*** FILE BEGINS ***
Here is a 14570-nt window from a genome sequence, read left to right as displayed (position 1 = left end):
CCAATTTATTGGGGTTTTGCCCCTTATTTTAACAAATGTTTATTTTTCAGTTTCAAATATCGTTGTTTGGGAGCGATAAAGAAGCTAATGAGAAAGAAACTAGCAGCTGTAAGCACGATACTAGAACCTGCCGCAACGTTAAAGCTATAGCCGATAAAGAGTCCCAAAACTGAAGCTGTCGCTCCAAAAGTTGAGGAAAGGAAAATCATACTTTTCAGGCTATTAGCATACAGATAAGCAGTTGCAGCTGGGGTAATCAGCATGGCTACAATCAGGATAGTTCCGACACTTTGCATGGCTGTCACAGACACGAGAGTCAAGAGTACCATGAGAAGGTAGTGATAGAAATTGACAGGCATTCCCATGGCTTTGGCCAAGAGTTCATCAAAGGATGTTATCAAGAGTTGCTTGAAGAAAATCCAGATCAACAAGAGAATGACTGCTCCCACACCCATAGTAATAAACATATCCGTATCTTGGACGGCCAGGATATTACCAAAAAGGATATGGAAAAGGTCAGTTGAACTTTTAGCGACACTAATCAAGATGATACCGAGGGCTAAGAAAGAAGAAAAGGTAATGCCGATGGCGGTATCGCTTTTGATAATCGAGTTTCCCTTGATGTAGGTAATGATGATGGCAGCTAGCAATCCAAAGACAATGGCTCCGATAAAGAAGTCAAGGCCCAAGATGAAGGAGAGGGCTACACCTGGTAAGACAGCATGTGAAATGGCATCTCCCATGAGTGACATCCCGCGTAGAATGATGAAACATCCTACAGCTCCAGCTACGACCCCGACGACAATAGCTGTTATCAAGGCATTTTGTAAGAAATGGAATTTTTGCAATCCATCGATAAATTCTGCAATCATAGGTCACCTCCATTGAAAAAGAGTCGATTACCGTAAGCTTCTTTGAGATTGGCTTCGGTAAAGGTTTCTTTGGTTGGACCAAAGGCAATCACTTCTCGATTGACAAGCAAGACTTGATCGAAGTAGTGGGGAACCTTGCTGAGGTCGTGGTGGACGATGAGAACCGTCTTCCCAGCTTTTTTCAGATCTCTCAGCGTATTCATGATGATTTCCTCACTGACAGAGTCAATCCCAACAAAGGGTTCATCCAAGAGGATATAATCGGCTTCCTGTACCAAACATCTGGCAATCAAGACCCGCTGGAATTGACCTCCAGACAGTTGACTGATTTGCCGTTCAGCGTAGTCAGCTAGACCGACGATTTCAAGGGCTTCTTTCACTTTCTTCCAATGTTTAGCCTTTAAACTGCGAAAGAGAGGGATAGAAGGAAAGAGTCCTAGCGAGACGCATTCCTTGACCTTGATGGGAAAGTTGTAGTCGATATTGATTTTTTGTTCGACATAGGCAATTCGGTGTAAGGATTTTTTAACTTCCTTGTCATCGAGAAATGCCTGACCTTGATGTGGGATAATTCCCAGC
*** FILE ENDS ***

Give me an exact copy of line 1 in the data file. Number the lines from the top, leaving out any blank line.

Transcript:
Here is a 14570-nt window from a genome sequence, read left to right as displayed (position 1 = left end):